ACT Changes- Everything You Need to Know

Math. English. Reading. Science. To many highschoolers, taking the ACT can be a demanding experience full of studying, waiting, and often- retaking. As many as 72% of bachelors degree-granting institutions require either the ACT or its counterpart, the SAT. As college requirements continue to get more competitive, college applicants look to the ACT as a way to edge-out other applicants and demonstrate college preparedness. Yet with the ACT’s most recent announcement over changes set to begin September of 2020, scoring high on the ACT may have just become easier. Read on to learn about what these changes are, what they mean for the SAT and college admissions.

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ACT Changes- Everything You Need to Know

Nick Sanchez-Zarkos, Writer

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Early last week, officials and test makers at ACT announced that they planned to introduce three new options to reform students’ test-taking experience and increase their opportunities to receive college admissions and scholarships. The new options, including section retesting, ACT superscoring, and online testing options, are set to begin with the ACT’s first September test of 2020.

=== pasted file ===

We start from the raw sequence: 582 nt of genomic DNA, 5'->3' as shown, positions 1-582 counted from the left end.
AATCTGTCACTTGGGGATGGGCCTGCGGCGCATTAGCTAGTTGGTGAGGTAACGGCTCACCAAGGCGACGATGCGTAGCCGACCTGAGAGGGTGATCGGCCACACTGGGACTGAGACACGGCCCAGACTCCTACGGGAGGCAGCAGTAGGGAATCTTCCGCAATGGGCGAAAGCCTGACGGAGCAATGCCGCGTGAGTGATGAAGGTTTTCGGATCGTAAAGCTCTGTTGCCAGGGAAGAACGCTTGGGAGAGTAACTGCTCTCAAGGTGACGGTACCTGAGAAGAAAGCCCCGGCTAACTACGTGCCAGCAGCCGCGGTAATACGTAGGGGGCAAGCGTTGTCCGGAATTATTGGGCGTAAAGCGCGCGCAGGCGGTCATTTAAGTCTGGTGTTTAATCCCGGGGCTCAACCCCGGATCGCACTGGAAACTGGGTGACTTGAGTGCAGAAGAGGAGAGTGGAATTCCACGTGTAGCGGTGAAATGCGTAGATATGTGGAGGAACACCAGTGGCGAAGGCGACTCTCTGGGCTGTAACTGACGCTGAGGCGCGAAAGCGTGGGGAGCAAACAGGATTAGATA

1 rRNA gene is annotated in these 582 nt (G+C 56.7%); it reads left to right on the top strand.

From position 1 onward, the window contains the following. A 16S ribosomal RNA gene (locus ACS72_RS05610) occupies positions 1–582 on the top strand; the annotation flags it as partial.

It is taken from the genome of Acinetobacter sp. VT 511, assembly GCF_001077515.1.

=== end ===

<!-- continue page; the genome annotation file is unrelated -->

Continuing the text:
Section Retesting

For over 60 years, the ACT test has been an approximately three hour, four to five-part test. Much of the difficulty and rigor that exists in the test is due to the endurance and alertness required to get through the hours of testing. Students who have previously taken the full-length version of the test will now have the opportunity to take individual section tests rather than the entirety of the ACT. This new option for the test gives test-takers many advantages yet they come at a price. 

Since students can now take the ACT by individual section, test takers now have the ability to focus on one section at a time. ACT tutoring is a commonly used way to prepare for the test with numerous online resources and books available for prep. Students can spend time studying and preparing for one section, taking the section test, then moving on to the next section. This would enable students to receive the highest possible score they can while focusing exclusively on the sections that they scored the lowest (as opposed to retaking its entirety). Ed Colby, an ACT spokesperson, explained the reasoning behind section retesting, saying, “We’re trying to save them time. We’re trying to save them money.”